There was no crisis that prompted Carrie Sadler, a GP in Hampshire, to go to parenting classes.
With children approaching the difficult teenage years, she just wanted to be prepared with some extra support and advice.
She said many of the people in the classes were like her, and they were not reserved for parents struggling to cope with tearaways. "The classes should be for everyone," she said.
"I don't think any parent is perfect, we just do our best at the time.
"My children were very positive about me going. I feel they appreciate me looking for help and they're quite interested in what's happening. I do tease them, though, saying they're such a handful I need more help."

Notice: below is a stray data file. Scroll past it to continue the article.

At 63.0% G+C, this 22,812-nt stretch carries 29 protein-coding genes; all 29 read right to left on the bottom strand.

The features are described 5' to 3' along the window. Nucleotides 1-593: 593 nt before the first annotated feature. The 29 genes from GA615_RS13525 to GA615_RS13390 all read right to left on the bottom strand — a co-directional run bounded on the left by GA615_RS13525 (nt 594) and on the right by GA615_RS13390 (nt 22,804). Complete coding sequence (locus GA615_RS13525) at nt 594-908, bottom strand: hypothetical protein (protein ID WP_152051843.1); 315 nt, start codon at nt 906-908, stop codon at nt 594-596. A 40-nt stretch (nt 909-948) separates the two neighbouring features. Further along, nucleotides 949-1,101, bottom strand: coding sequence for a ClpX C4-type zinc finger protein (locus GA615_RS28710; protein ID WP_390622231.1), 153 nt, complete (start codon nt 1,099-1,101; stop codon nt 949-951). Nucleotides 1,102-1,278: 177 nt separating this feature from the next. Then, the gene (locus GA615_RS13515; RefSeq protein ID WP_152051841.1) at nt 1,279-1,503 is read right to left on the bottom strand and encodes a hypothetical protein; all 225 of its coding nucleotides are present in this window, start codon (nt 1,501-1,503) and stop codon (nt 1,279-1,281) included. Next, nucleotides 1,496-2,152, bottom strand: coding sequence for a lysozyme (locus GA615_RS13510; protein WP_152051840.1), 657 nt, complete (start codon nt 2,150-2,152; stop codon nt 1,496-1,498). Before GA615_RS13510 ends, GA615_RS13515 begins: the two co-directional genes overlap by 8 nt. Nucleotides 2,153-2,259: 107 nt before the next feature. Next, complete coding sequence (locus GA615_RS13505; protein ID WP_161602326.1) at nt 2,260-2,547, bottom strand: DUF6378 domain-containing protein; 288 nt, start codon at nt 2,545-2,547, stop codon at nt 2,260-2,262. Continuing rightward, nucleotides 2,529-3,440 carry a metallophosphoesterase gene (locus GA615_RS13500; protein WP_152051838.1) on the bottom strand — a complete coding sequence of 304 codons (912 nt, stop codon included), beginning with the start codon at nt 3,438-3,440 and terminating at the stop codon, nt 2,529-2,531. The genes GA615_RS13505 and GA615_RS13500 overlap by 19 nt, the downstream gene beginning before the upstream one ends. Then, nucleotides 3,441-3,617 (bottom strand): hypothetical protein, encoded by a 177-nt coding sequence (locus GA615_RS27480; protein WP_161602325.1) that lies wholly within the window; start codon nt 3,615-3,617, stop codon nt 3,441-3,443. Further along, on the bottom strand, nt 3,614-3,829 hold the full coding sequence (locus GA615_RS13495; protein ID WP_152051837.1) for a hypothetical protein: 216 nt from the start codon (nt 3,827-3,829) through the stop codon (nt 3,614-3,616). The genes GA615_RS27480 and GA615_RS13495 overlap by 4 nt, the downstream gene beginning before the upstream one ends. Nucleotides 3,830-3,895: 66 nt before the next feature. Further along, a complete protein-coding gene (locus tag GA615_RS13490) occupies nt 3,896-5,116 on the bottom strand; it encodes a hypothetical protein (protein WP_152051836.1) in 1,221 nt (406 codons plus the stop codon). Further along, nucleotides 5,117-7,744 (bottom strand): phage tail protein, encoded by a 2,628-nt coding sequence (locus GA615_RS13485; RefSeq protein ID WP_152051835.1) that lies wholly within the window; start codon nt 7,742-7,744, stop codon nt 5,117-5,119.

She said much of the benefit was in reassuring her she was doing the right thing, but the course had encouraged her to talk more to her children, daughter Rachel, 14, and 10-year-old David.
"Life is just so busy these days that most of us can improve just by being able to stop and listen when a child wants to talk," she said.
"I can see how it might help a child at school, by encouraging them to have opinions. Perhaps if they have a stable basis at home, it makes the children more secure and happy to perform better at school.
"But the people who would most benefit from this might be the hardest to target."